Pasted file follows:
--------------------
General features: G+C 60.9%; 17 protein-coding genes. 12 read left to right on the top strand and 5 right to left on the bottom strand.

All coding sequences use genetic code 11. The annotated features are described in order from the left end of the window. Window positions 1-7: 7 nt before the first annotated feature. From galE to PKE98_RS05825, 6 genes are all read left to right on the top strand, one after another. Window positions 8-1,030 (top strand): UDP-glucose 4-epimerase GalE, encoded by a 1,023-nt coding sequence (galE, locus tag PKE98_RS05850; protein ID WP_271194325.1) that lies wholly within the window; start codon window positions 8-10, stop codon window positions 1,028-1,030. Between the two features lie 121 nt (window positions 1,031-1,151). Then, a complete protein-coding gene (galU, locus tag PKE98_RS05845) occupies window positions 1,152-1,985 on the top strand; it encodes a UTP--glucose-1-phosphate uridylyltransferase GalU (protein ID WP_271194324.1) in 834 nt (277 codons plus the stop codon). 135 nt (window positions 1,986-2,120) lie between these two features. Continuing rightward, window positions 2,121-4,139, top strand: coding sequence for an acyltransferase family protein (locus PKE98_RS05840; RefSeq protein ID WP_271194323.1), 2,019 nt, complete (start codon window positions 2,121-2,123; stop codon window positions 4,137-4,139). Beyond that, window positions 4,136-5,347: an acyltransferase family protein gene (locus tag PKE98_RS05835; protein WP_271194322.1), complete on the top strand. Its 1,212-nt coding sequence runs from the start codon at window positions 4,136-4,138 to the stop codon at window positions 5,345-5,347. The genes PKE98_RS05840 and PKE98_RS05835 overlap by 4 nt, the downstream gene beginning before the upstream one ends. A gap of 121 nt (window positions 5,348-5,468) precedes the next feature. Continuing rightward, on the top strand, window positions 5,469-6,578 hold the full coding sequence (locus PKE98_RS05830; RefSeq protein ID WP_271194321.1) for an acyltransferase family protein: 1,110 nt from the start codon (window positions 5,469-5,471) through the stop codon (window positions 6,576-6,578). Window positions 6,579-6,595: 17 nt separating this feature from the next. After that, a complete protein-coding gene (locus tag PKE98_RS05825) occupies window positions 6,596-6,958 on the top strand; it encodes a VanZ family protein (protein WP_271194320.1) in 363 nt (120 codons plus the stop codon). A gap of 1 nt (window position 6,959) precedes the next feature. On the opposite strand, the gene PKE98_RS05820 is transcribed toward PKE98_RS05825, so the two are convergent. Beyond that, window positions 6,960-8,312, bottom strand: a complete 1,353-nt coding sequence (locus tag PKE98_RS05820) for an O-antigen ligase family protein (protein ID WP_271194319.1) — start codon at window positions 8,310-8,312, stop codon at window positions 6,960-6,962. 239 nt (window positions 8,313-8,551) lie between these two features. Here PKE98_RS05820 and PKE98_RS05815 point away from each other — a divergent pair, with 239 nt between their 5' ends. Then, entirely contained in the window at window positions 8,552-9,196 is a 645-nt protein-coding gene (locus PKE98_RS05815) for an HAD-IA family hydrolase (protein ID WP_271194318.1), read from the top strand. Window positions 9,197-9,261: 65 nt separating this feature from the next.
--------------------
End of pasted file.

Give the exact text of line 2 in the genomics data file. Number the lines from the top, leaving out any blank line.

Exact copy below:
All coding sequences use genetic code 11. The annotated features are described in order from the left end of the window. Window positions 1-7: 7 nt before the first annotated feature. From galE to PKE98_RS05825, 6 genes are all read left to right on the top strand, one after another. Window positions 8-1,030 (top strand): UDP-glucose 4-epimerase GalE, encoded by a 1,023-nt coding sequence (galE, locus tag PKE98_RS05850; protein ID WP_271194325.1) that lies wholly within the window; start codon window positions 8-10, stop codon window positions 1,028-1,030. Between the two features lie 121 nt (window positions 1,031-1,151). Then, a complete protein-coding gene (galU, locus tag PKE98_RS05845) occupies window positions 1,152-1,985 on the top strand; it encodes a UTP--glucose-1-phosphate uridylyltransferase GalU (protein ID WP_271194324.1) in 834 nt (277 codons plus the stop codon). 135 nt (window positions 1,986-2,120) lie between these two features. Continuing rightward, window positions 2,121-4,139, top strand: coding sequence for an acyltransferase family protein (locus PKE98_RS05840; RefSeq protein ID WP_271194323.1), 2,019 nt, complete (start codon window positions 2,121-2,123; stop codon window positions 4,137-4,139). Beyond that, window positions 4,136-5,347: an acyltransferase family protein gene (locus tag PKE98_RS05835; protein WP_271194322.1), complete on the top strand. Its 1,212-nt coding sequence runs from the start codon at window positions 4,136-4,138 to the stop codon at window positions 5,345-5,347. The genes PKE98_RS05840 and PKE98_RS05835 overlap by 4 nt, the downstream gene beginning before the upstream one ends. A gap of 121 nt (window positions 5,348-5,468) precedes the next feature. Continuing rightward, on the top strand, window positions 5,469-6,578 hold the full coding sequence (locus PKE98_RS05830; RefSeq protein ID WP_271194321.1) for an acyltransferase family protein: 1,110 nt from the start codon (window positions 5,469-5,471) through the stop codon (window positions 6,576-6,578). Window positions 6,579-6,595: 17 nt separating this feature from the next. After that, a complete protein-coding gene (locus tag PKE98_RS05825) occupies window positions 6,596-6,958 on the top strand; it encodes a VanZ family protein (protein WP_271194320.1) in 363 nt (120 codons plus the stop codon). A gap of 1 nt (window position 6,959) precedes the next feature. On the opposite strand, the gene PKE98_RS05820 is transcribed toward PKE98_RS05825, so the two are convergent. Beyond that, window positions 6,960-8,312, bottom strand: a complete 1,353-nt coding sequence (locus tag PKE98_RS05820) for an O-antigen ligase family protein (protein ID WP_271194319.1) — start codon at window positions 8,310-8,312, stop codon at window positions 6,960-6,962. 239 nt (window positions 8,313-8,551) lie between these two features. Here PKE98_RS05820 and PKE98_RS05815 point away from each other — a divergent pair, with 239 nt between their 5' ends. Then, entirely contained in the window at window positions 8,552-9,196 is a 645-nt protein-coding gene (locus PKE98_RS05815) for an HAD-IA family hydrolase (protein ID WP_271194318.1), read from the top strand. Window positions 9,197-9,261: 65 nt separating this feature from the next.